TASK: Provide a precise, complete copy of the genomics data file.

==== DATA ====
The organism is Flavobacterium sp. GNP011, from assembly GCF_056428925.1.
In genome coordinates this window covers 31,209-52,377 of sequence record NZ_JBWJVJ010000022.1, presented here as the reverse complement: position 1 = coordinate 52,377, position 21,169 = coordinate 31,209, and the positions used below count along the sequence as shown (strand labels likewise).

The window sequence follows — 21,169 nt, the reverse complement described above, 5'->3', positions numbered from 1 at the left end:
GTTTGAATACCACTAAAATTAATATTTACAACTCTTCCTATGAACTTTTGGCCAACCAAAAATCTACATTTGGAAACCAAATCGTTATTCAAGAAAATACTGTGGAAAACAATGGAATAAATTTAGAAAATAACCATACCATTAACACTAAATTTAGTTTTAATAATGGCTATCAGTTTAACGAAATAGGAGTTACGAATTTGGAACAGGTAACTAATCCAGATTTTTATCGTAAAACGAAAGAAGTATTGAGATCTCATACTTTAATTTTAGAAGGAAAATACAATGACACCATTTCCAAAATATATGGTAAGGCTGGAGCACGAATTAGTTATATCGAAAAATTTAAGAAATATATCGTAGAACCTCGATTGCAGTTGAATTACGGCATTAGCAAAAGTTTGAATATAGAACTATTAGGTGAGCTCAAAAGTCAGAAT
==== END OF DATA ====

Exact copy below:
The organism is Flavobacterium sp. GNP011, from assembly GCF_056428925.1.
In genome coordinates this window covers 31,209-52,377 of sequence record NZ_JBWJVJ010000022.1, presented here as the reverse complement: position 1 = coordinate 52,377, position 21,169 = coordinate 31,209, and the positions used below count along the sequence as shown (strand labels likewise).

The window sequence follows — 21,169 nt, the reverse complement described above, 5'->3', positions numbered from 1 at the left end:
GTTTGAATACCACTAAAATTAATATTTACAACTCTTCCTATGAACTTTTGGCCAACCAAAAATCTACATTTGGAAACCAAATCGTTATTCAAGAAAATACTGTGGAAAACAATGGAATAAATTTAGAAAATAACCATACCATTAACACTAAATTTAGTTTTAATAATGGCTATCAGTTTAACGAAATAGGAGTTACGAATTTGGAACAGGTAACTAATCCAGATTTTTATCGTAAAACGAAAGAAGTATTGAGATCTCATACTTTAATTTTAGAAGGAAAATACAATGACACCATTTCCAAAATATATGGTAAGGCTGGAGCACGAATTAGTTATATCGAAAAATTTAAGAAATATATCGTAGAACCTCGATTGCAGTTGAATTACGGCATTAGCAAAAGTTTGAATATAGAACTATTAGGTGAGCTCAAAAGTCAGAAT